Pottruck began to look at opportunities in smaller businesses in everything from for-profit education to sports to transportation. He wondered if there might be a role for him if his friend John McCain decided to run for president. He realized that he just might be able to enjoy himself as an active investor or the chairman of a company without being CEO. It was a big step.
Stage IV: Resolution of the Loss
The concept of the loss is idealized. Preoccupation with the loss gradually decreases over a year or more.
In November of 2004, Pottruck accepted an offer to guest lecture at his alma mater, the University of Pennsylvania's Wharton School. Pottruck was on the university's board of trustees and had donated a spanking new gym in 1999. He'd even given the Wharton commencement speech in 2002. Penn had always been his safe haven.
"My leaving Schwab was on less than elegant terms," Pottruck says. "What is really humbling is to have time to reflect on what you've done and what you could have done better."
Was it still? As he strode into the room, he projected confidence, his 6-foot-1, 234-pound frame encased in a white shirt and pink tie. But his face projected something different: uncertainty. Vulnerability oozed through the armor of his monogrammed shirt. And he made the decision not to hide it. "It's new to me to be an ex-CEO," he said, a bit haltingly, his Long Island accent asserting itself. "My leaving Schwab was on less than elegant terms. It was a pretty humbling experience for me. It wasn't humbling because I was replaced. . . . What is really humbling is to have time to reflect on what you've done and what you could have done better." Pottruck's frankness seemed to surprise and delight the students, who gave him a standing ovation.
But as in any grieving process, there have also been setbacks. Pottruck, always a good sleeper, had recurring nightmares. There were snubs from people he'd mentored and speaking engagements that went away. And although he had pledged to spend more time with his children, he still slipped easily into old habits. A few months after leaving Schwab, Pottruck canceled a trip to Los Angeles to visit his son because a meeting came up.
His son, crushed, called him on it. "My whole life, I've been number two to your career," he said. "I really thought now your business stuff would take a back seat." Pottruck felt like he'd been punched. "I had so let him down," he says. "It was a major wake-up call: I'm not a CEO anymore. And that means I no longer have the right to make those excuses."
In May of this year, some of the feelings Pottruck felt he had so successfully conquered came tumbling out when Fortune magazine ran a story titled "Charles Schwab's Big Challenge." The article quoted Chuck Schwab, who seemed to place the blame for the company's troubles squarely on Pottruck's shoulders, even though as co-CEO and then chairman for so long, Schwab had been involved in virtually all of the company's key decisions. Schwab wouldn't comment.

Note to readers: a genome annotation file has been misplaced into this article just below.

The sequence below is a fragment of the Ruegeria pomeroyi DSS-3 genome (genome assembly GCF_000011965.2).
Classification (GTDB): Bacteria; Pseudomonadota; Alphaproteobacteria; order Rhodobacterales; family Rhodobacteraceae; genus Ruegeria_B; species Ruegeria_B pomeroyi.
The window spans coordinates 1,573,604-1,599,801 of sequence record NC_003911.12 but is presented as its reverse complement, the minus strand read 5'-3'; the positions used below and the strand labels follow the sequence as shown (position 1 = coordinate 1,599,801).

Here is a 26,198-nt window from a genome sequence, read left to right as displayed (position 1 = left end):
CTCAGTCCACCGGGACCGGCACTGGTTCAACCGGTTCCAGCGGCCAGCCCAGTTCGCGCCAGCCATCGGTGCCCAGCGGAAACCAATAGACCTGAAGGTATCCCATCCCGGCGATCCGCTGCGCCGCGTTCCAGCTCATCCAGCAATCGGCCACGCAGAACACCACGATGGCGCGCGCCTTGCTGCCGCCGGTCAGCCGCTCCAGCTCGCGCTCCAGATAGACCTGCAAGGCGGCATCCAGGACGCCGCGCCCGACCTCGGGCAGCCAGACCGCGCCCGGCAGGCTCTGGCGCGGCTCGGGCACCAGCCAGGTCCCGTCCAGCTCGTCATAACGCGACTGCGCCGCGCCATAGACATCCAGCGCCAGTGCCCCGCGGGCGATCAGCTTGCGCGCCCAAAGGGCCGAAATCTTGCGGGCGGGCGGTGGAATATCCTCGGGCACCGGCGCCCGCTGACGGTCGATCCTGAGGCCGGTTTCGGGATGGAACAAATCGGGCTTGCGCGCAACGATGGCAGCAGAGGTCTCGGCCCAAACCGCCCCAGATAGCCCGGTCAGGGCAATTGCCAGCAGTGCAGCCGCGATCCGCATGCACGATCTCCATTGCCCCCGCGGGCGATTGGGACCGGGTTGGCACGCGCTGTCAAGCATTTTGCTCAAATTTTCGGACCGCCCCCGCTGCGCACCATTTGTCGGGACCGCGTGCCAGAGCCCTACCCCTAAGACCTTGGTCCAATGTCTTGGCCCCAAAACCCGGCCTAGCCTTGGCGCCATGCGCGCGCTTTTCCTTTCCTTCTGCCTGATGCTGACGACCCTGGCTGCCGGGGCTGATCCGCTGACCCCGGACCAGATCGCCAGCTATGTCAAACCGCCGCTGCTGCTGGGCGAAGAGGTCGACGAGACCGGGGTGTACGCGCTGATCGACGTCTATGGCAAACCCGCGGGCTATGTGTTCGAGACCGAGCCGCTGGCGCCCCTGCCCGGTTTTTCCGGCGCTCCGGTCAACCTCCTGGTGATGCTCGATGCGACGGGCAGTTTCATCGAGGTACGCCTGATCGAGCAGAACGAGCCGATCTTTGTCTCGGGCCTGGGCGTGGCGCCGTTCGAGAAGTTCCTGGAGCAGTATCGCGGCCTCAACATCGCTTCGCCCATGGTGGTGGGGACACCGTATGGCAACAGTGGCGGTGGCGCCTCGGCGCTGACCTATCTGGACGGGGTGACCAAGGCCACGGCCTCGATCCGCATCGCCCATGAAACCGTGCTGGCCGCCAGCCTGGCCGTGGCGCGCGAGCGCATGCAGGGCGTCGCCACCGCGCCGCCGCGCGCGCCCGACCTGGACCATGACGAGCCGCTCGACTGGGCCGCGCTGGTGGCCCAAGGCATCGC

"Was I in a funk for about a week about that story? Absolutely," Pottruck says. "I was angry and embarrassed and saddened. It sucked me back into what happened when I had been working so hard to move on." Eventually, Pottruck just rationalized the whole thing. If he wanted to move on, there was no other choice. "The best thing for the company after the CEO goes is to try to blame everything on the old guy," he says.
By this time, though, Pottruck had managed to put his own decisions under the microscope. He regretted never doing any contingency planning for Schwab that would have served it better as the bubble burst. He felt the sheer number of projects he launched hurt the company by keeping it from focusing its energies on the best ones. He should have developed a better relationship with his board. And he realized that his heavy focus on the details made it too hard for his subordinates to grow and slowed decision making at the top of the organization.
Stage V: Recovery
Obsession with the loss has ended, and the individual is able to go on with his or her life.
They say the grieving process takes a year. So perhaps it's no coincidence that on August 1, 2005, Pottruck was to venture back into public life -- not as CEO, but rather chairman of a new $200 million airline startup called Eos Airlines, which will provide first-class-only service between New York and London at business-class prices. While Pottruck is no airline expert, he knows plenty about taking on incumbents from his Schwab days.
Pottruck's role is to be a coach and mentor to CEO and founder David Spurlock. He is thrilled, but also a bit nervous, perhaps because of his own experience with a very involved chairman and his own natural impulse to run the show. Can Pottruck learn to exert influence without any real control? "It's very hard," he says. "Very hard. I'm amazed that I can do it at all." Spurlock says he welcomes the help. "I pick up my phone whenever my instincts tell me to do so," he says. "It's especially fruitful for me to hear a different perspective. I've rarely met a man as open as Dave."
Pottruck will also take on the chairman role at another company equally far afield from financial services, one that does all the furniture buying for large hotel chains. Pottruck hopes to help the company create a channel for consumers to buy the furniture directly.
It's a less powerful but more diverse new life, and Pottruck seems thrilled to realize how much he enjoys it. "He's absolutely back. Even better. Schwab was our whole focus," says Bagan-McGill. "Now he sees a world out there with all kinds of business opportunities. And we both agree it's going to be fun."
But while Pottruck has moved on in life, it's clear that the idea of the corner office has not quite gone to its final resting place. "I love 90% of my new life," he says, a tiny bit wistfully. "But I miss the business challenge and the big leadership. Every morning when my feet hit the floor, I had a compelling purpose. Other people were counting on me to fulfill an extraordinarily challenging leadership role that demanded nothing less than the best of me every day." Any takers?
Jennifer Reingold (email@example.com) is a Fast Company senior writer.